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Gender Pay Gap in India: Evidence from Urban Labour Market

Shamim Ara ()

The Indian Journal of Labour Economics, 2021, vol. 64, issue 2, No 8, 415-445

Abstract: Abstract This paper examines the extent of gender wage gap and its determinants in urban labour market in India. The study finds that women’s work is undervalued even in regular salaried jobs in India’s urban labour market and female workers are getting substantially lower wages than their male counterpart in almost all sectors and occupations sub-categories despite controlling for differences in experience, education, geographical differences and other individual characteristics. When we disentangled the gender pay gap, we found that around two-thirds of the pay gap is attributed to pure labour market discrimination and only one-third is attributed to endowment difference. The extent of pay gap is higher at lower end of wage distribution which is primarily dominated by women from lower caste, Muslims and less skilled workers. The pay gap steadily declines towards higher end of wage distribution. This clearly indicates that there exists ‘sticky floor’ in India’s urban labour market. Such persistent and high level of gender pay gap may pose a serious challenge on India’s path to inclusive growth and achieving decent working conditions. Therefore, the paper calls for sustainable wage policy intervention to ensure fair treatment to workers, equal pay for work of equal value, social protection and social justice to workers and to promote decent work and inclusive growth in India.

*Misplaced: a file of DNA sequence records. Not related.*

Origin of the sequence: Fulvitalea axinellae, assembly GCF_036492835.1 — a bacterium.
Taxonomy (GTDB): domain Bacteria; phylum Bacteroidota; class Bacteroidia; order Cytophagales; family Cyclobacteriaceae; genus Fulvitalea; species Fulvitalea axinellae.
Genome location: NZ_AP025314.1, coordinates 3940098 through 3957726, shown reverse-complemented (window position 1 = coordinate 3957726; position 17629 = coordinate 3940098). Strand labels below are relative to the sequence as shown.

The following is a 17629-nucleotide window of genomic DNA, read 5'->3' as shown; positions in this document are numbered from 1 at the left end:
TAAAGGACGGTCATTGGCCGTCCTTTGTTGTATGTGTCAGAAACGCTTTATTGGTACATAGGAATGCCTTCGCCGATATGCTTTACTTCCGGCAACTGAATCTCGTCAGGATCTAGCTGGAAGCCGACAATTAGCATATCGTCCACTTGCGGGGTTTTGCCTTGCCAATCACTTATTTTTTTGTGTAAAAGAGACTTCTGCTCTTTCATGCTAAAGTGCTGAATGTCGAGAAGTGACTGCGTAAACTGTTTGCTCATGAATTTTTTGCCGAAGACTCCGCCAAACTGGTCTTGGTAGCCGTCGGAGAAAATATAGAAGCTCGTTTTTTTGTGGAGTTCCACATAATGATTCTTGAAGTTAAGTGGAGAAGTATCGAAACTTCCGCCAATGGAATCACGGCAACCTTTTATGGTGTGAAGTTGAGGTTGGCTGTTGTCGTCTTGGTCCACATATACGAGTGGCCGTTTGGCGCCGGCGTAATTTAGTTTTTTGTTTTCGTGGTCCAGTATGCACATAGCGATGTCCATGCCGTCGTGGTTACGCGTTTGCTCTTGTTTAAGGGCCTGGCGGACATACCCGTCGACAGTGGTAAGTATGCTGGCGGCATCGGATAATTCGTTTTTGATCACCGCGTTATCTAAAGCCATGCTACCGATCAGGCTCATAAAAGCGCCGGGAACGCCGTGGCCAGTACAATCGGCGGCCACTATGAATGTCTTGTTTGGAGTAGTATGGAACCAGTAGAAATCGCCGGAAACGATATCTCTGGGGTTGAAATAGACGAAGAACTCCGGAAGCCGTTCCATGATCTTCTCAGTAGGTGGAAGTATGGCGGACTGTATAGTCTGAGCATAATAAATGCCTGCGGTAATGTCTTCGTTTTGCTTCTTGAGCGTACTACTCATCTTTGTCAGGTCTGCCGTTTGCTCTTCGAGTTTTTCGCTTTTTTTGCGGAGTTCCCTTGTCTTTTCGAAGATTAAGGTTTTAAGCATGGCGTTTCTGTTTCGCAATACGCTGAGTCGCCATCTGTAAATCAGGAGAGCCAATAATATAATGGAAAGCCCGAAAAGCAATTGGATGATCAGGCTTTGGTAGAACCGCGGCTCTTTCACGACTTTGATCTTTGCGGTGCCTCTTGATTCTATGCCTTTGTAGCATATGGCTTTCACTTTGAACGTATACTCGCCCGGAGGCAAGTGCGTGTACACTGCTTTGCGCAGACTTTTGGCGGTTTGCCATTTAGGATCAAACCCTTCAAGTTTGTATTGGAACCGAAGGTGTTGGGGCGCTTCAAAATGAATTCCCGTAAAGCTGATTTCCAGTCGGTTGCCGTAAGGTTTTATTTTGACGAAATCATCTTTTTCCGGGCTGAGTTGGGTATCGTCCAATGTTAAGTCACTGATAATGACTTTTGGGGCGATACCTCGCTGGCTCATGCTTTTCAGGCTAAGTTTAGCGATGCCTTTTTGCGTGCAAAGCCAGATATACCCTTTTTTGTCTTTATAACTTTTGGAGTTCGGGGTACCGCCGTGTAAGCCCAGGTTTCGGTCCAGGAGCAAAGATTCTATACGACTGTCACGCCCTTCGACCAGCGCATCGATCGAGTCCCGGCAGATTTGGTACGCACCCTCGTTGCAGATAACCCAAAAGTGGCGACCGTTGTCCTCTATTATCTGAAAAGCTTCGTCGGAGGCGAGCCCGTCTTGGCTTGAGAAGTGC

Keywords: Gender inequality; Economic reform; Quality of jobs; Job market segmentation; Pay gap; Wage inequality; Discrimination (search for similar items in EconPapers)
Date: 2021
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DOI: 10.1007/s41027-021-00319-9

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